“As a team we did a really good job sharing the ball today. It went well.”
Carroll was picked first in the Frontier Conference preseason poll and played like an NAIA title contender last Tuesday. Lewis-Clark came in fourth in the poll with a first-place vote. Both teams were able to match up physically with Montana and execute offensively.
Indeed, the Warriors shot 46.2 percent, the Saints 42.4 percent.
Despite having former Lady Griz Hailey Nicholson on the roster, the Skylights, picked sixth out of seven teams in the Frontier, had little chance against Montana’s size and length.
They shot 31.8 percent and made only eight shots inside the arc. Ball-handlers were hounded, passing lanes were clogged, post entry passes were largely unavailable.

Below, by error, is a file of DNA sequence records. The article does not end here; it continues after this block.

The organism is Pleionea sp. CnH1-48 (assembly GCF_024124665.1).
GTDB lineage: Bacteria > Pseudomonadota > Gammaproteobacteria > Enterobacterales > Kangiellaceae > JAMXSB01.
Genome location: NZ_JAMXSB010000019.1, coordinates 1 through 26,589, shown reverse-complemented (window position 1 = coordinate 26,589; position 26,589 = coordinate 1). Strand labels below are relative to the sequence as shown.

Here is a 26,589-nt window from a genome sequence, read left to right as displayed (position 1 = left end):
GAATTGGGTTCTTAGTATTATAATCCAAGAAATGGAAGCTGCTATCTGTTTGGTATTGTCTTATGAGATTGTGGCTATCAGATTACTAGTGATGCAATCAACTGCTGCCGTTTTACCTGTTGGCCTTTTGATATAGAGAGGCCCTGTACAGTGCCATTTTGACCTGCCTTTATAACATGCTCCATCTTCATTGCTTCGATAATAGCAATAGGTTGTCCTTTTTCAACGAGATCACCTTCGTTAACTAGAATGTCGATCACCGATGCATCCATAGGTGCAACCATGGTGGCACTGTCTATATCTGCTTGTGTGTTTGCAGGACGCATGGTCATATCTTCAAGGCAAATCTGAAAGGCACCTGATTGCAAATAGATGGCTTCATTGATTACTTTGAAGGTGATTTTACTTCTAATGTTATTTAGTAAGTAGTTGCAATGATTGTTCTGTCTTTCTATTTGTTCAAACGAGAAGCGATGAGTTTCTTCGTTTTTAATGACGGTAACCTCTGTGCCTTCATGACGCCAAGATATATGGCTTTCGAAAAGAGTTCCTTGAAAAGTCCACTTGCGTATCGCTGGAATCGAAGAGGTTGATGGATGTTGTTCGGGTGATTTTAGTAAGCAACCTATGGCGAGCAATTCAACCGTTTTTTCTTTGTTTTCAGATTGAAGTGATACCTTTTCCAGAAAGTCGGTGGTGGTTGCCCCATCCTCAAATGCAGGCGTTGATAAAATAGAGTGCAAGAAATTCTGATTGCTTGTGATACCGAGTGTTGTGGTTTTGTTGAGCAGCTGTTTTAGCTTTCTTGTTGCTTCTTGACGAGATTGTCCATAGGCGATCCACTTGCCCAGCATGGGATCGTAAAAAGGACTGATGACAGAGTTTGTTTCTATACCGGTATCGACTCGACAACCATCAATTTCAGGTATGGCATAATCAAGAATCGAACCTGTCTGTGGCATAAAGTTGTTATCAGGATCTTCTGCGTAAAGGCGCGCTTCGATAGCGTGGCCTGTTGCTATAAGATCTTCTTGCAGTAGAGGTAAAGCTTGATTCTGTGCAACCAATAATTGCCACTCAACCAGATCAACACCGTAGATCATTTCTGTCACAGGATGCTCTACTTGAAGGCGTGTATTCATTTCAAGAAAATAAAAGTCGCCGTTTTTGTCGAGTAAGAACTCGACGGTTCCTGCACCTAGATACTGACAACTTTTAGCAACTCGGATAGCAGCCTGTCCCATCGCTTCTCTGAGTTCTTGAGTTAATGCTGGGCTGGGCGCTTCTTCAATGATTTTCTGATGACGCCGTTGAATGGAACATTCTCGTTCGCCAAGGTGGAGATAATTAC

The Skylights retreated farther and farther from the basket as the game went on, taking 12 of their 22 second-half shots from 3-point range.
“I liked our defensive intensity from the beginning,” said Schweyen, whose team forced 25 turnovers, the most by one of her four teams as head coach.
“I thought we created some turnovers and got in the lanes a little bit and deflected some passes that led to some easy ones.”
If it wasn’t 32 points off turnovers or their 42 points in the paint, the Lady Griz were raining threes. Led by Goligoski’s 6-for-8 performance, Montana finished 11 for 19.
It was 112 games ago, in Robin Selvig’s final season, with McCalle Feller playing the role of Goligoski, that Montana made that many from the arc.
“It was so good to see Taylor come in and knock them down,” said Schweyen. “The team needs that. It’s always great when you feel like you can get them shots, and she’s been answering.”